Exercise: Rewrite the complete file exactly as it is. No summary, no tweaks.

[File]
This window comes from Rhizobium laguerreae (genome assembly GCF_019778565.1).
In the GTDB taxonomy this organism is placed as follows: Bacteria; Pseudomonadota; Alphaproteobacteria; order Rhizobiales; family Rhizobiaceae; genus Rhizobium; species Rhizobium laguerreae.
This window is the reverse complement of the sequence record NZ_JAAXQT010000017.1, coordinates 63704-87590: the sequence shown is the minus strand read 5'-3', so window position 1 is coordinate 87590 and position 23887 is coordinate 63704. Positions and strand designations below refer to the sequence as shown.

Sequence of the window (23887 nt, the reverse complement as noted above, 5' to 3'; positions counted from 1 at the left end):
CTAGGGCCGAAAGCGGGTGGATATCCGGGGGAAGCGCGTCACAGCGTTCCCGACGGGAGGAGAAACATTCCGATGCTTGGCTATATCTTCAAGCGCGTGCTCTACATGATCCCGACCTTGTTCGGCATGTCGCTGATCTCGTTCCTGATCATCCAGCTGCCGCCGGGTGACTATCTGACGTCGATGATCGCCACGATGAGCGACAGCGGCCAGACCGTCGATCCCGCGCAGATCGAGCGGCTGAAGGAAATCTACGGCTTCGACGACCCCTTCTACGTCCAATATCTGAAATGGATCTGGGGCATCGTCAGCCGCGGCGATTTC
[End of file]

This window comes from Rhizobium laguerreae (genome assembly GCF_019778565.1).
In the GTDB taxonomy this organism is placed as follows: Bacteria; Pseudomonadota; Alphaproteobacteria; order Rhizobiales; family Rhizobiaceae; genus Rhizobium; species Rhizobium laguerreae.
This window is the reverse complement of the sequence record NZ_JAAXQT010000017.1, coordinates 63704-87590: the sequence shown is the minus strand read 5'-3', so window position 1 is coordinate 87590 and position 23887 is coordinate 63704. Positions and strand designations below refer to the sequence as shown.

Sequence of the window (23887 nt, the reverse complement as noted above, 5' to 3'; positions counted from 1 at the left end):
CTAGGGCCGAAAGCGGGTGGATATCCGGGGGAAGCGCGTCACAGCGTTCCCGACGGGAGGAGAAACATTCCGATGCTTGGCTATATCTTCAAGCGCGTGCTCTACATGATCCCGACCTTGTTCGGCATGTCGCTGATCTCGTTCCTGATCATCCAGCTGCCGCCGGGTGACTATCTGACGTCGATGATCGCCACGATGAGCGACAGCGGCCAGACCGTCGATCCCGCGCAGATCGAGCGGCTGAAGGAAATCTACGGCTTCGACGACCCCTTCTACGTCCAATATCTGAAATGGATCTGGGGCATCGTCAGCCGCGGCGATTTC